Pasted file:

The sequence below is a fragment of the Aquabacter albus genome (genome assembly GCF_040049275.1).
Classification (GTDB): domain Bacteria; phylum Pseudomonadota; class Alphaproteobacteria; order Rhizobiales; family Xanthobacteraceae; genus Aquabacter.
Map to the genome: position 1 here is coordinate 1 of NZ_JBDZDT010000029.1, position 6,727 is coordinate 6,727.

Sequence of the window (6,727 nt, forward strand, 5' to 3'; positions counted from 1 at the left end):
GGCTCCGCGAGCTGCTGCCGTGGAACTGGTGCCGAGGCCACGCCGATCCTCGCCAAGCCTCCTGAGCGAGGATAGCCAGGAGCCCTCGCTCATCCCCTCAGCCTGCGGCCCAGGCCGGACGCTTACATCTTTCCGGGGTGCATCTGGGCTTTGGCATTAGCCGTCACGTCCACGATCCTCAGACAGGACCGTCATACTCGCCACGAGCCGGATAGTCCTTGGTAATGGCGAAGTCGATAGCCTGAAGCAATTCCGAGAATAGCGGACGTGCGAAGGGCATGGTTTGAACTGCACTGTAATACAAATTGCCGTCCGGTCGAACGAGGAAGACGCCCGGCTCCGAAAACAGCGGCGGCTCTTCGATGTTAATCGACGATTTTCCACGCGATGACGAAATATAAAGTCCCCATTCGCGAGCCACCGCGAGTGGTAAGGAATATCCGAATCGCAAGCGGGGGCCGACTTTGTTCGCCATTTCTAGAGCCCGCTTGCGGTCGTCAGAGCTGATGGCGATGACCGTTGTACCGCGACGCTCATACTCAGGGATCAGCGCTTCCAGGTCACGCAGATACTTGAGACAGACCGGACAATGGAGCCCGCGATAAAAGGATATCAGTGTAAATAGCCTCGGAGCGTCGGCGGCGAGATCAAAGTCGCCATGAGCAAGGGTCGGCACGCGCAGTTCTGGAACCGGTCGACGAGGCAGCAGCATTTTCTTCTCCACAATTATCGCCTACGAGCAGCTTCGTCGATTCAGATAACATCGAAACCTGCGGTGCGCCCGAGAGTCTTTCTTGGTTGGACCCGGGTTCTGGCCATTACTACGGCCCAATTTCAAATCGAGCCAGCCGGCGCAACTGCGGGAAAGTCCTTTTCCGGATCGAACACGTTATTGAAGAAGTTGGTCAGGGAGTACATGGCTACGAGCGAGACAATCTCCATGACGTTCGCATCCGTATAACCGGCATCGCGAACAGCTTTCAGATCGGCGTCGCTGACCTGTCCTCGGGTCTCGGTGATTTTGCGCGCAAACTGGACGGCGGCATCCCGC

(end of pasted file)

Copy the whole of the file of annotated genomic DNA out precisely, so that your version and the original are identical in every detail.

The sequence below is a fragment of the Aquabacter albus genome (genome assembly GCF_040049275.1).
Classification (GTDB): domain Bacteria; phylum Pseudomonadota; class Alphaproteobacteria; order Rhizobiales; family Xanthobacteraceae; genus Aquabacter.
Map to the genome: position 1 here is coordinate 1 of NZ_JBDZDT010000029.1, position 6,727 is coordinate 6,727.

Sequence of the window (6,727 nt, forward strand, 5' to 3'; positions counted from 1 at the left end):
GGCTCCGCGAGCTGCTGCCGTGGAACTGGTGCCGAGGCCACGCCGATCCTCGCCAAGCCTCCTGAGCGAGGATAGCCAGGAGCCCTCGCTCATCCCCTCAGCCTGCGGCCCAGGCCGGACGCTTACATCTTTCCGGGGTGCATCTGGGCTTTGGCATTAGCCGTCACGTCCACGATCCTCAGACAGGACCGTCATACTCGCCACGAGCCGGATAGTCCTTGGTAATGGCGAAGTCGATAGCCTGAAGCAATTCCGAGAATAGCGGACGTGCGAAGGGCATGGTTTGAACTGCACTGTAATACAAATTGCCGTCCGGTCGAACGAGGAAGACGCCCGGCTCCGAAAACAGCGGCGGCTCTTCGATGTTAATCGACGATTTTCCACGCGATGACGAAATATAAAGTCCCCATTCGCGAGCCACCGCGAGTGGTAAGGAATATCCGAATCGCAAGCGGGGGCCGACTTTGTTCGCCATTTCTAGAGCCCGCTTGCGGTCGTCAGAGCTGATGGCGATGACCGTTGTACCGCGACGCTCATACTCAGGGATCAGCGCTTCCAGGTCACGCAGATACTTGAGACAGACCGGACAATGGAGCCCGCGATAAAAGGATATCAGTGTAAATAGCCTCGGAGCGTCGGCGGCGAGATCAAAGTCGCCATGAGCAAGGGTCGGCACGCGCAGTTCTGGAACCGGTCGACGAGGCAGCAGCATTTTCTTCTCCACAATTATCGCCTACGAGCAGCTTCGTCGATTCAGATAACATCGAAACCTGCGGTGCGCCCGAGAGTCTTTCTTGGTTGGACCCGGGTTCTGGCCATTACTACGGCCCAATTTCAAATCGAGCCAGCCGGCGCAACTGCGGGAAAGTCCTTTTCCGGATCGAACACGTTATTGAAGAAGTTGGTCAGGGAGTACATGGCTACGAGCGAGACAATCTCCATGACGTTCGCATCCGTATAACCGGCATCGCGAACAGCTTTCAGATCGGCGTCGCTGACCTGTCCTCGGGTCTCGGTGATTTTGCGCGCAAACTGGACGGCGGCATCCCGC